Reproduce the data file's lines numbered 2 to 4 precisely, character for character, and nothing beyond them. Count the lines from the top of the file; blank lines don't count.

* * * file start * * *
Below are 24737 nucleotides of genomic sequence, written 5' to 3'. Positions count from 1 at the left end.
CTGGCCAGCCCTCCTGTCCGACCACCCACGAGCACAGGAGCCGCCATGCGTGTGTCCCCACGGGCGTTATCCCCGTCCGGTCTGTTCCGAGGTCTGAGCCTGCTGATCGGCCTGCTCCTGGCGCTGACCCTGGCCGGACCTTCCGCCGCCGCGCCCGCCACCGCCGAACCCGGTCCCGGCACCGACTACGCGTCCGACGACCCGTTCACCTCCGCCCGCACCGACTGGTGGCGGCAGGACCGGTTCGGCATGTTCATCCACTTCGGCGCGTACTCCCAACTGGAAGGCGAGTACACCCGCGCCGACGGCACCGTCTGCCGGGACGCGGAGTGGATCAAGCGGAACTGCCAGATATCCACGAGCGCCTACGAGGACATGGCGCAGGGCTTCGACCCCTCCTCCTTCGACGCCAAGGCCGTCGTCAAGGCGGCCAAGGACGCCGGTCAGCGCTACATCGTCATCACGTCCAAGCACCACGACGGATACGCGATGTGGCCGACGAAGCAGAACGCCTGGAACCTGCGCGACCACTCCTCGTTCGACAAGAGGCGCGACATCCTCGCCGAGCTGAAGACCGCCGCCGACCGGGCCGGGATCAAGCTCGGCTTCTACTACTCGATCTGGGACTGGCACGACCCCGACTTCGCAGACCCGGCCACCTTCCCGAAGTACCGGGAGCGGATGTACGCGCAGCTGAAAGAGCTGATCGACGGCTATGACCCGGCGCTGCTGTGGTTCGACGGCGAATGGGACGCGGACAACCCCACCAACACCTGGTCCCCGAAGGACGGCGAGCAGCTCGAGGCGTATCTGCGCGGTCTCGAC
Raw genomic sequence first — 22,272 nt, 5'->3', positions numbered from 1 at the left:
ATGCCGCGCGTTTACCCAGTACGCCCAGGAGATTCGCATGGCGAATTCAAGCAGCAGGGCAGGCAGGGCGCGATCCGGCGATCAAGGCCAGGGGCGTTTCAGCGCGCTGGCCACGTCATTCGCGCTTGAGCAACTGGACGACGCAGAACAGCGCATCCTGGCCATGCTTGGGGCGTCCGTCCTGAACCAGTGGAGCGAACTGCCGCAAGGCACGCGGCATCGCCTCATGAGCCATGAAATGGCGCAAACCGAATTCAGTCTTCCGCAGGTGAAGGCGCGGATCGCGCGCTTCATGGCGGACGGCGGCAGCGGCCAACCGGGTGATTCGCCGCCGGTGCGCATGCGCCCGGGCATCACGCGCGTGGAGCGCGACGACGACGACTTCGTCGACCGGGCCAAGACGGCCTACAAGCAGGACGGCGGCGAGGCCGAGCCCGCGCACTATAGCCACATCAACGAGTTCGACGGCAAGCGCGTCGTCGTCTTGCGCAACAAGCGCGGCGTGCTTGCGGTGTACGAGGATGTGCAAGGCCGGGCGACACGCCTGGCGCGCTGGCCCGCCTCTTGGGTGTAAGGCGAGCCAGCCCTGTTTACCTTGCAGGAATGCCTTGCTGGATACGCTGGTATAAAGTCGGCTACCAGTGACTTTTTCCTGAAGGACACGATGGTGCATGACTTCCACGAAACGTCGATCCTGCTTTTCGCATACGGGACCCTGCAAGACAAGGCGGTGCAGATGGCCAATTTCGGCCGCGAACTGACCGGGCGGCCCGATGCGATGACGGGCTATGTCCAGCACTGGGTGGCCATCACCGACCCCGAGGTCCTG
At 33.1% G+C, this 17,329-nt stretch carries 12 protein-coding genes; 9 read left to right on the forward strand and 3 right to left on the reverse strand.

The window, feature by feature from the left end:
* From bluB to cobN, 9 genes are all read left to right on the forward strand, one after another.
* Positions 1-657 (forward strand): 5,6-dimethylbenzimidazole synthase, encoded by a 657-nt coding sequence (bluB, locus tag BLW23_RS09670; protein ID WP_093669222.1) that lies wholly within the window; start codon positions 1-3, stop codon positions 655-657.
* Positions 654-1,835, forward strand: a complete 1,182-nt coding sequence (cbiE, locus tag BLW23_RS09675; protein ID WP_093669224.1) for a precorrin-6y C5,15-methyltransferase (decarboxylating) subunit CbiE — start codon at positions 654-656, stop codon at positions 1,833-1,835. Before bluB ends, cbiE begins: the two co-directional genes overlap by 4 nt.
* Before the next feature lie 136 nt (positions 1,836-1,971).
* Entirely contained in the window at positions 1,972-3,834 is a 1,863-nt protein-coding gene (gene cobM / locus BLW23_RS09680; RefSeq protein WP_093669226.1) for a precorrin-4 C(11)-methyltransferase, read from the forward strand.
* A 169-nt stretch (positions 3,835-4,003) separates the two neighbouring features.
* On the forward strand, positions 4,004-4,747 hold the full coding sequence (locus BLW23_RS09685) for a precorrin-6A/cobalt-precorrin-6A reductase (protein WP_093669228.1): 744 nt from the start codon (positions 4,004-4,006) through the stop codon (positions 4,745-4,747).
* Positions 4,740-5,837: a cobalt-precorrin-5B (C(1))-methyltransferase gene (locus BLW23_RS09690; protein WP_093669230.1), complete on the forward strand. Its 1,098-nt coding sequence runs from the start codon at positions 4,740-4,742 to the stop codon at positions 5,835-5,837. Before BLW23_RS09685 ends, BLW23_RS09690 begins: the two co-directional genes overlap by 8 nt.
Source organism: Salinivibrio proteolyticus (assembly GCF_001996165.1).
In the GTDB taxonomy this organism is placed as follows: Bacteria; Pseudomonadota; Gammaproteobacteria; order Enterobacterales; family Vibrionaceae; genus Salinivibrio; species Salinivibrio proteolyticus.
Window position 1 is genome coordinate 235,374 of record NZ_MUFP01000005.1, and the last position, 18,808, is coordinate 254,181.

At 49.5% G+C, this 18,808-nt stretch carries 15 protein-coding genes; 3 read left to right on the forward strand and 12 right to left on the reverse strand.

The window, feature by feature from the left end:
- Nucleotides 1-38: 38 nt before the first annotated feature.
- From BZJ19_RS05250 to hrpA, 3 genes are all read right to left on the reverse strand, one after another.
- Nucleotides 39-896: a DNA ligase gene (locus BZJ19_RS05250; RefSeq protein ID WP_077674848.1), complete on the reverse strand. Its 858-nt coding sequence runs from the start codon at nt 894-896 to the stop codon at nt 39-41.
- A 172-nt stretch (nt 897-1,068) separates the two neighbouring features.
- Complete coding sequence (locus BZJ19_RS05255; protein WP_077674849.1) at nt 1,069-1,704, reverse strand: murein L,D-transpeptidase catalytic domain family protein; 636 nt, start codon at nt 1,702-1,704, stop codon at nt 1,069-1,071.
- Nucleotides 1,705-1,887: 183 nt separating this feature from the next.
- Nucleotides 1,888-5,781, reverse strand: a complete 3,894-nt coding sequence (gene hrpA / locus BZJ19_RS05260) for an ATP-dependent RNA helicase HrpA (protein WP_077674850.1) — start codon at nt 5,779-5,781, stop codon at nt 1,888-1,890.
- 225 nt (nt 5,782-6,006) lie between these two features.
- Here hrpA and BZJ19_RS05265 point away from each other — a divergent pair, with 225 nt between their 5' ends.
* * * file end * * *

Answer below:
CTGGCCAGCCCTCCTGTCCGACCACCCACGAGCACAGGAGCCGCCATGCGTGTGTCCCCACGGGCGTTATCCCCGTCCGGTCTGTTCCGAGGTCTGAGCCTGCTGATCGGCCTGCTCCTGGCGCTGACCCTGGCCGGACCTTCCGCCGCCGCGCCCGCCACCGCCGAACCCGGTCCCGGCACCGACTACGCGTCCGACGACCCGTTCACCTCCGCCCGCACCGACTGGTGGCGGCAGGACCGGTTCGGCATGTTCATCCACTTCGGCGCGTACTCCCAACTGGAAGGCGAGTACACCCGCGCCGACGGCACCGTCTGCCGGGACGCGGAGTGGATCAAGCGGAACTGCCAGATATCCACGAGCGCCTACGAGGACATGGCGCAGGGCTTCGACCCCTCCTCCTTCGACGCCAAGGCCGTCGTCAAGGCGGCCAAGGACGCCGGTCAGCGCTACATCGTCATCACGTCCAAGCACCACGACGGATACGCGATGTGGCCGACGAAGCAGAACGCCTGGAACCTGCGCGACCACTCCTCGTTCGACAAGAGGCGCGACATCCTCGCCGAGCTGAAGACCGCCGCCGACCGGGCCGGGATCAAGCTCGGCTTCTACTACTCGATCTGGGACTGGCACGACCCCGACTTCGCAGACCCGGCCACCTTCCCGAAGTACCGGGAGCGGATGTACGCGCAGCTGAAAGAGCTGATCGACGGCTATGACCCGGCGCTGCTGTGGTTCGACGGCGAATGGGACGCGGACAACCCCACCAACACCTGGTCCCCGAAGGACGGCGAGCAGCTCGAGGCGTATCTGCGCGGTCTCGAC
Raw genomic sequence first — 22,272 nt, 5'->3', positions numbered from 1 at the left:
ATGCCGCGCGTTTACCCAGTACGCCCAGGAGATTCGCATGGCGAATTCAAGCAGCAGGGCAGGCAGGGCGCGATCCGGCGATCAAGGCCAGGGGCGTTTCAGCGCGCTGGCCACGTCATTCGCGCTTGAGCAACTGGACGACGCAGAACAGCGCATCCTGGCCATGCTTGGGGCGTCCGTCCTGAACCAGTGGAGCGAACTGCCGCAAGGCACGCGGCATCGCCTCATGAGCCATGAAATGGCGCAAACCGAATTCAGTCTTCCGCAGGTGAAGGCGCGGATCGCGCGCTTCATGGCGGACGGCGGCAGCGGCCAACCGGGTGATTCGCCGCCGGTGCGCATGCGCCCGGGCATCACGCGCGTGGAGCGCGACGACGACGACTTCGTCGACCGGGCCAAGACGGCCTACAAGCAGGACGGCGGCGAGGCCGAGCCCGCGCACTATAGCCACATCAACGAGTTCGACGGCAAGCGCGTCGTCGTCTTGCGCAACAAGCGCGGCGTGCTTGCGGTGTACGAGGATGTGCAAGGCCGGGCGACACGCCTGGCGCGCTGGCCCGCCTCTTGGGTGTAAGGCGAGCCAGCCCTGTTTACCTTGCAGGAATGCCTTGCTGGATACGCTGGTATAAAGTCGGCTACCAGTGACTTTTTCCTGAAGGACACGATGGTGCATGACTTCCACGAAACGTCGATCCTGCTTTTCGCATACGGGACCCTGCAAGACAAGGCGGTGCAGATGGCCAATTTCGGCCGCGAACTGACCGGGCGGCCCGATGCGATGACGGGCTATGTCCAGCACTGGGTGGCCATCACCGACCCCGAGGTCCTG